Publications & Products
Volume 2, Issue 4

Keeping a Campaign Short and Sweet

In just six weeks last year, the Foundation for Santa Barbara City College raised $700,000 and grew its donor base by 35 percent.

Santa Barbara's "Campaign for Student Success" runs from the middle of March to the end of April every year. Unlike the other campaigns at the institution, this one is almost entirely driven by volunteers.

Vanessa Patterson, the foundation's executive director, says the campaign's condensed time frame also allows for it to "build friendships among volunteers and students" and "serve as an opportunity for a large group of supporters to come together for one purpose—supporting student success—in a focused environment."

In an upcoming CASE webinar, Patterson will share practical advice and detailed plans on how to execute a brief, but intense fundraising campaign. She says that the best condensed campaigns:

  • Have a defined beginning and a defined end
  • Are motivated by a matching grant challenge
  • Have various ways for volunteers to participate
  • Are flexible in accepting small and large donations—but both receive the same type of acknowledgement

Patterson adds that participation from students, faculty and staff is a key part of a successful brief fundraising campaign is. (Patterson runs a fairly small advancement office—two full-time fundraisers and a part-time grant writer.)

Patterson says that the biggest mistake she made in her first campaign at Santa Barbara was not asking these volunteers to make a gift of their own.

"We had 167 volunteer our first year and didn't ask them to make their own significant gift—regardless of size," she says. "Not only did we leave donations on the table, but nothing is more important than having someone making an ask to say, ‘I hope you will join me in supporting our students by donating to the Campaign for Student Success.'"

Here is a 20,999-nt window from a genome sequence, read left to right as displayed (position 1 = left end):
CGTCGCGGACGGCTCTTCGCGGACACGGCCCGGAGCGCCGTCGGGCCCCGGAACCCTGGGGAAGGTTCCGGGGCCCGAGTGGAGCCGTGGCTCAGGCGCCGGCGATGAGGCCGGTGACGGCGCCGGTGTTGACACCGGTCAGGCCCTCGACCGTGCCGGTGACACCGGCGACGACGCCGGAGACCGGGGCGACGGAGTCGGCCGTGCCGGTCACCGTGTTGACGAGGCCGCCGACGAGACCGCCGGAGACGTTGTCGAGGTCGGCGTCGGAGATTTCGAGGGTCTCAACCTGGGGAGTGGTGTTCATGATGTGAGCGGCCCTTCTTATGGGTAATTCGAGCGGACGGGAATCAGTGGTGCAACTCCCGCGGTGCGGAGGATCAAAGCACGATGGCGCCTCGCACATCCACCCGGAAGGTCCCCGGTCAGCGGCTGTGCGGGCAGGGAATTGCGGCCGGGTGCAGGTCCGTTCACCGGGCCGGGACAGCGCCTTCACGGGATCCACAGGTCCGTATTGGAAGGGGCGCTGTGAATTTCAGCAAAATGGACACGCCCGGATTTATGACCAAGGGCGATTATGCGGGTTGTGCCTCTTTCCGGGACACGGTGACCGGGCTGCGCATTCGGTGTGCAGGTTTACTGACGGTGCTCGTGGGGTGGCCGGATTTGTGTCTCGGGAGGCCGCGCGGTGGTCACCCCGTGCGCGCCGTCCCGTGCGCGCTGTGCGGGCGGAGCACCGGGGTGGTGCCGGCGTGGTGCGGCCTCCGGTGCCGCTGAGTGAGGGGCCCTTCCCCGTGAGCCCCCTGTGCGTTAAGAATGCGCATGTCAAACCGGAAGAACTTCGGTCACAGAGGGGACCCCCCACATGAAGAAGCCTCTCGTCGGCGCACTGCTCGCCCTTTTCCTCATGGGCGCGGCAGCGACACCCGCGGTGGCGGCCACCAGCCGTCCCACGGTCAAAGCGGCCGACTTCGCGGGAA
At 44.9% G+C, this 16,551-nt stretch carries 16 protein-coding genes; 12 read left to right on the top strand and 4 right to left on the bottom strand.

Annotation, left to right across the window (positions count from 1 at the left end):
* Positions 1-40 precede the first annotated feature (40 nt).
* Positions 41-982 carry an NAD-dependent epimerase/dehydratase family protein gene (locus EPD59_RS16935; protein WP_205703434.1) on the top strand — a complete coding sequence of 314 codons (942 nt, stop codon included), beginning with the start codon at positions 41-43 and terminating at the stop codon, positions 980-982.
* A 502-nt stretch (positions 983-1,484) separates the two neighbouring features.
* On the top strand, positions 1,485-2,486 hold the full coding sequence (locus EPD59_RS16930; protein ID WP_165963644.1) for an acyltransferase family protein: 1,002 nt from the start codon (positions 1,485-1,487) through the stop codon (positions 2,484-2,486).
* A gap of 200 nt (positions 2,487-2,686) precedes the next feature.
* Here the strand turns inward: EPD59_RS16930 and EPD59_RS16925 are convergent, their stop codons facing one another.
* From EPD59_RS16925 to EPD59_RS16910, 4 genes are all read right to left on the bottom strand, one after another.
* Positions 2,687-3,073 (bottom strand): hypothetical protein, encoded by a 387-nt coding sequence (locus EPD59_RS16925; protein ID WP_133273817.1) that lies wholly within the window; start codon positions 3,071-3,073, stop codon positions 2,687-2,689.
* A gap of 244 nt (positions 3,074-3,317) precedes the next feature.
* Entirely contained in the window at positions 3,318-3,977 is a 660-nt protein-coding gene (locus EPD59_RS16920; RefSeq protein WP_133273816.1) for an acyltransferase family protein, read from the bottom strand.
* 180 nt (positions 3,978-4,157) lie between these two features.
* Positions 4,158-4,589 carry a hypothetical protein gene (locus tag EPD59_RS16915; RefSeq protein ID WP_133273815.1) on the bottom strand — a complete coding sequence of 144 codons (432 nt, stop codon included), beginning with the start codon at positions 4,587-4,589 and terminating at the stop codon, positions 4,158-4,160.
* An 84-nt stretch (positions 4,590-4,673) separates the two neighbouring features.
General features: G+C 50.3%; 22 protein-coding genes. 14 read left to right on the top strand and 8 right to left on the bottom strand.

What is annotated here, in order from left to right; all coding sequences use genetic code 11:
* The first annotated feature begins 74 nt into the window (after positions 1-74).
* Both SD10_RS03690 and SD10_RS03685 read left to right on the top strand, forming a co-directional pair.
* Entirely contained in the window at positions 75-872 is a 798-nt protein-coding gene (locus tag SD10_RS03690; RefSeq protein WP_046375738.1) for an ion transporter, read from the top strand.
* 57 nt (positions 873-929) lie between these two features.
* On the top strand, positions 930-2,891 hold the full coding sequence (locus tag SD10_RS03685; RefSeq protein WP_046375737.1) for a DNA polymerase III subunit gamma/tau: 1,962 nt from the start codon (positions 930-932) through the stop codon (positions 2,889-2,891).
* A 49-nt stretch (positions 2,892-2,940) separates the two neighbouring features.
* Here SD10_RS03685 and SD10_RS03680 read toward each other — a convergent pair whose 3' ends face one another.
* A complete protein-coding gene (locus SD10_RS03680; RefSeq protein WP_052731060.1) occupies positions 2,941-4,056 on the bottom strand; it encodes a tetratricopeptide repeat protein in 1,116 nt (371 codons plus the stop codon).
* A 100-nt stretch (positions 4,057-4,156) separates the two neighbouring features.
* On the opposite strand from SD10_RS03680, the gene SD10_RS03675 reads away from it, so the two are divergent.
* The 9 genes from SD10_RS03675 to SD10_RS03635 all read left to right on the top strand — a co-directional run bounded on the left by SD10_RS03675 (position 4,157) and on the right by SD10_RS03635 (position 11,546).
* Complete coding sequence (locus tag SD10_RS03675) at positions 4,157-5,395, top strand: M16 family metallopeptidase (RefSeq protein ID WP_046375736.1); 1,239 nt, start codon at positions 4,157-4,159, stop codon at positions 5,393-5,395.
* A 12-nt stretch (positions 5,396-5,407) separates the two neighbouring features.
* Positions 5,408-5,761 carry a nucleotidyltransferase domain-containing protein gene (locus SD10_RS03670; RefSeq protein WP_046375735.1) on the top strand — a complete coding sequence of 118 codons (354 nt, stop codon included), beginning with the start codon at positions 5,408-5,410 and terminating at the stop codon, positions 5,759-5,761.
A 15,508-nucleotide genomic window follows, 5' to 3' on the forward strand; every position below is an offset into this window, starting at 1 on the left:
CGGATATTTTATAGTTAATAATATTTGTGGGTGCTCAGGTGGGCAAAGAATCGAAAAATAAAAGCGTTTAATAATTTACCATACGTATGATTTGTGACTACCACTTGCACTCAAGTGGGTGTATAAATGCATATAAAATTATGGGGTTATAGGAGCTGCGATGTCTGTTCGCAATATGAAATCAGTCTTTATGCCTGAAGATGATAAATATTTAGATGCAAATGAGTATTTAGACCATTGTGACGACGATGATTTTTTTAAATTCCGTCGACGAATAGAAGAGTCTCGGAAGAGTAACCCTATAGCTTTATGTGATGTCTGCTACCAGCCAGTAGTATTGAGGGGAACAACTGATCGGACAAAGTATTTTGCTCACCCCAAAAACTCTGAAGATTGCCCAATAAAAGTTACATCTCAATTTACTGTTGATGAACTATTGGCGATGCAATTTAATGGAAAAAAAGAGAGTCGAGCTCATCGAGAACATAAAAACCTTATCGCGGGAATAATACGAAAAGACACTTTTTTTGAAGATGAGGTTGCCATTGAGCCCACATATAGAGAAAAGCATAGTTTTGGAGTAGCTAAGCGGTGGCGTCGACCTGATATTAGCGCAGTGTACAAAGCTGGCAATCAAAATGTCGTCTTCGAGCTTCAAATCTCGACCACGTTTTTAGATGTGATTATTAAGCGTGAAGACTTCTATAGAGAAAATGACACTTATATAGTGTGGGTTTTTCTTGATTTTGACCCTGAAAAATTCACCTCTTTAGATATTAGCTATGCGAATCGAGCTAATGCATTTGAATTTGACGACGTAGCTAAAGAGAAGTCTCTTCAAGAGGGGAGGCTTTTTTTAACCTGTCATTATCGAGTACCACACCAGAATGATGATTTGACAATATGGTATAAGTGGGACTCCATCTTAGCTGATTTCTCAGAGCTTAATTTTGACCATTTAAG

By the end of her second campaign, Patterson grew the college's active donor base by 150 percent. This year, she says she hopes to double that. She believes any institution with a small fundraising staff can have similar success with this campaign model.

"Every time you speak to a donor, mention your campaign," she says. "Share with them that your goal is to expand and grow your community of support. Ask them to help you. Say there is nothing more important than the work your foundation is doing and what they are doing to help your college and students."

Please share your questions and comments with Marc Westenburg via email at or +1 202 478 5570.

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This article is from the October 2012 issue of the Community College Advancement News.


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Short and (Very) Sweet: Implementing a Six-Week Fundraising Campaign
Oct. 23, 2012

Motivating Your Community College Fundraising Board
Nov. 6, 2012

Small Shop, Big Results: Rebuilding Your Community College Alumni Program
Dec. 11, 2012

Dates Just Confirmed!
Conference for Community College Advancement
Nov. 2 - 4, 2013
San Diego, Calif.

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